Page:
What is the RIDGE Center’s Purpose?

The purpose of the RIDGE (Research Innovation and Development Grants in Economics) Center for Targeted Studies is to invest in innovative social sciences-based research that explores the food and nutrition assistance challenges of rural people and places. The program is interested in a wide array of topics and issues. Proposals that focus on Native Americans, Hispanics, African Americans and other racial/ethnic populations, as well as children and low-wealth individuals/households, are strongly encouraged. This document outlines the key information for applicants planning to submit grant proposals.

RIDGE Center’s History

USDA’s Economic Research Service (ERS) named the Southern Rural Development Center (SRDC) at Mississippi State University as one of two RIDGE Centers in 2010. The Purdue Center for Regional Development (PCRD) became the new host site in 2015. The RIDGE (Research Innovation and Development Grants in Economics) Center for Targeted Studies invests in innovative social sciencesbased research that explores the food and nutrition assistance challenges facing residents and communities in rural America, including Native Americans, immigrants, other racial/ethnic minorities, youth, single parents, the persistently poor and other key populations.

The Center’s Research Priorities

The RIDGE Center is interested in basic, applied, policy and evaluation-related research proposals that align with one or more of the following priority themes and possible research topics (NOTE: Other possible topics relevant to each priority theme are welcomed from grant applicants.)


  • Examine challenges associated with the availability and use of child nutrition programs or the advancement of child nutrition in rural areas.
  • Evaluate the effectiveness of federal and/or state child nutrition programs in advancing the nutritional health of children.


  • Explore the current and/or changing characteristics of food insecure populations in rural areas and the strategies used to cope with food insecurity.
  • Assess implications and/or consequences of increases in SNAP funding in 2008 and/or decreases in SNAP funding in 2013 on low-income families/households.
  • Examine the extent to which food insecurity is being experienced in different ways by adults (females and/or males) and children within households.


  • Assess the impact of health care costs on adult and child food assistance participation rates.
  • Examine if food assistance programs serve as an economic safety net for low-income families/households, protecting them from hardships resulting from income losses and major unexpected expenses.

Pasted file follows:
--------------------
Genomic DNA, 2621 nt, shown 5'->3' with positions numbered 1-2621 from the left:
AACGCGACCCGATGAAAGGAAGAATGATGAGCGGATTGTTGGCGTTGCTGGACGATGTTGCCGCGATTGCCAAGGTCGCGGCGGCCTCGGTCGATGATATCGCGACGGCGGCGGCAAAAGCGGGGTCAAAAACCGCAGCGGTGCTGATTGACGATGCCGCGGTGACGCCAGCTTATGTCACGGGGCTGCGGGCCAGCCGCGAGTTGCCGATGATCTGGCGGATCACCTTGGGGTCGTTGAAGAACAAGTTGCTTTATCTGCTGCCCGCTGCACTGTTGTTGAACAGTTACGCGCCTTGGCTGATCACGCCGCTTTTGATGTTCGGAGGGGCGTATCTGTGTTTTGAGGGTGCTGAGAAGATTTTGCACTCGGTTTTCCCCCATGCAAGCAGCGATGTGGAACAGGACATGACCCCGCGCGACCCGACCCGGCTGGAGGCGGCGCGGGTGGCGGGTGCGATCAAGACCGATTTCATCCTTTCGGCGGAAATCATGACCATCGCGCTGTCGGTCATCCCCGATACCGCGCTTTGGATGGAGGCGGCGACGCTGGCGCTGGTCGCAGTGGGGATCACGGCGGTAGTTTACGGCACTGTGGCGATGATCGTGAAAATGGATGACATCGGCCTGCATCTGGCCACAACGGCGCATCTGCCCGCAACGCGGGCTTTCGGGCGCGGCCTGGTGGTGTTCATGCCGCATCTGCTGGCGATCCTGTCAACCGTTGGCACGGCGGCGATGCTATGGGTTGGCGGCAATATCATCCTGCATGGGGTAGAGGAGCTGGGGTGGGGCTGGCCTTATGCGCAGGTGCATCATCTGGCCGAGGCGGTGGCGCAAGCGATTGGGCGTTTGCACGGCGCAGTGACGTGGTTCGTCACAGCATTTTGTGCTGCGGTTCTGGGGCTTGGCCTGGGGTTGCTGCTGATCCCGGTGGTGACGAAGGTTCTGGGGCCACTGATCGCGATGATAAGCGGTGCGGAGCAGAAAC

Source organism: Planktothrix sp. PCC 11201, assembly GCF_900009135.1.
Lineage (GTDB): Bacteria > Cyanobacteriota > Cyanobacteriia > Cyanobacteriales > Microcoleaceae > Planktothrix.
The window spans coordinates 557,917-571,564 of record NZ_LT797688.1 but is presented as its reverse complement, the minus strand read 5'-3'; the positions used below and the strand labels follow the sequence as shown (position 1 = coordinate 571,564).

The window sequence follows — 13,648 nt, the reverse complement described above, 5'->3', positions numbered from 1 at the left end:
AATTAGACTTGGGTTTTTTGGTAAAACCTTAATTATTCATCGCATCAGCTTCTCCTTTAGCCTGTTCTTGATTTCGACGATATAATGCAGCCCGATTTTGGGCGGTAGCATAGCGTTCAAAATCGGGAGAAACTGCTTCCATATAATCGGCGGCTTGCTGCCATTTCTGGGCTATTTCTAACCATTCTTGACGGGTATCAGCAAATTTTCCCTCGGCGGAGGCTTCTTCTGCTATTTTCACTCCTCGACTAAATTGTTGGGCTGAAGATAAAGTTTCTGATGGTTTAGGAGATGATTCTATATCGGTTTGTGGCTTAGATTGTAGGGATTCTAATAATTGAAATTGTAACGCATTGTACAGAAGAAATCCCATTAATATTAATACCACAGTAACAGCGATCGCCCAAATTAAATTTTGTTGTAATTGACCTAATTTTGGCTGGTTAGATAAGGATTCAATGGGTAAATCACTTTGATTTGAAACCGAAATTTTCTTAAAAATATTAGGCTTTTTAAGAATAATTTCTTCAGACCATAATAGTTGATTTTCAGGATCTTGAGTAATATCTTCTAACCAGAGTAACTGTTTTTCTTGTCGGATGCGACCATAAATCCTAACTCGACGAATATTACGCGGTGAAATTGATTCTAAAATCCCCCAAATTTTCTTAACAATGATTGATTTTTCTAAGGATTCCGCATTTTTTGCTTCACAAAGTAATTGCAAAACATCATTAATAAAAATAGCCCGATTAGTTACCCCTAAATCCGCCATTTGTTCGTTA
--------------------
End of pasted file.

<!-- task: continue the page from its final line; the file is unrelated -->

• Explore the nature of the relationship (if any) between the mental/physical health of individuals or families and participation in food assistance programs.


  • Examine whether features of the “built environment” (i.e., availability of local offices, access to transportation services, web-based or face-to-face enrollment process) have effects on food assistance program participation rates.
  • Determine whether federal or state policy decisions regarding the “built environment” have positive or negative impacts on food assistance program participation.


  • Examine the away-from-home food consumption patterns of adults and/or children and the consequences on their nutrition and health status.
  • Assess the role of behavioral economics and incentives in helping adults or children make better health/nutrition-related choices.


  • Explore how place-based factors may affect the nutritional health of local residents, such as the availability of a variety of healthy food products by type of stores, the cost of healthy diets, diet quality, and access to healthy foods.
  • Assess the impacts of community-led efforts to promote weight reduction on the health status of local residents.
  • Determine whether the introduction and expansion of local or regional food systems alters the food assistance and nutritional status of local residents, in general, and/or key sub-populations, in particular.


  • Timely topics (not outlined above) that the applicant believes would be of interest to the RIDGE Center for Targeted Studies are welcomed. The key is to ensure that the research explores the social sciences based aspects of your food assistance and/or nutrition-related topic.

RIDGE Partners & Sponsors

The Economic Research Service provides Research Innovation and Development Grants in Economics to stimulate innovative research on food and nutrition assistance issues. The SRDC is one of two partnership institutions.